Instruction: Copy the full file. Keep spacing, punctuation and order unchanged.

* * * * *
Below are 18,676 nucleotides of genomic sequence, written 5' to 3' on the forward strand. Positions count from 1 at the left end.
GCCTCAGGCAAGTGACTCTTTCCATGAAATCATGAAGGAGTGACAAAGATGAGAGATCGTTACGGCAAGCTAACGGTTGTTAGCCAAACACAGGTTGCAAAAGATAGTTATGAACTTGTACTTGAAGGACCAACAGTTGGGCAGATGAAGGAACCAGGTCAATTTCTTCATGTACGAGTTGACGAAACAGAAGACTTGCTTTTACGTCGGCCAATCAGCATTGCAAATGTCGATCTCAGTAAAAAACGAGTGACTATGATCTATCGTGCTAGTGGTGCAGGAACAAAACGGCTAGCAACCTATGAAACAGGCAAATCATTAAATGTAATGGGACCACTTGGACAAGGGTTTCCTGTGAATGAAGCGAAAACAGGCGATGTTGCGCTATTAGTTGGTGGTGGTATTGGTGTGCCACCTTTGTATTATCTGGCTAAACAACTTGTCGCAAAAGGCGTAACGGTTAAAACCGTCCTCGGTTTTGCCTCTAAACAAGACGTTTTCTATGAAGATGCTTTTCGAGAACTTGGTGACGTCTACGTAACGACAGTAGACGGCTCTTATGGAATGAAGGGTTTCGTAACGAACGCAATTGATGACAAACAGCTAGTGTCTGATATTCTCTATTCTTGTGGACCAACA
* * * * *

Below are 18,676 nucleotides of genomic sequence, written 5' to 3' on the forward strand. Positions count from 1 at the left end.
GCCTCAGGCAAGTGACTCTTTCCATGAAATCATGAAGGAGTGACAAAGATGAGAGATCGTTACGGCAAGCTAACGGTTGTTAGCCAAACACAGGTTGCAAAAGATAGTTATGAACTTGTACTTGAAGGACCAACAGTTGGGCAGATGAAGGAACCAGGTCAATTTCTTCATGTACGAGTTGACGAAACAGAAGACTTGCTTTTACGTCGGCCAATCAGCATTGCAAATGTCGATCTCAGTAAAAAACGAGTGACTATGATCTATCGTGCTAGTGGTGCAGGAACAAAACGGCTAGCAACCTATGAAACAGGCAAATCATTAAATGTAATGGGACCACTTGGACAAGGGTTTCCTGTGAATGAAGCGAAAACAGGCGATGTTGCGCTATTAGTTGGTGGTGGTATTGGTGTGCCACCTTTGTATTATCTGGCTAAACAACTTGTCGCAAAAGGCGTAACGGTTAAAACCGTCCTCGGTTTTGCCTCTAAACAAGACGTTTTCTATGAAGATGCTTTTCGAGAACTTGGTGACGTCTACGTAACGACAGTAGACGGCTCTTATGGAATGAAGGGTTTCGTAACGAACGCAATTGATGACAAACAGCTAGTGTCTGATATTCTCTATTCTTGTGGACCAACA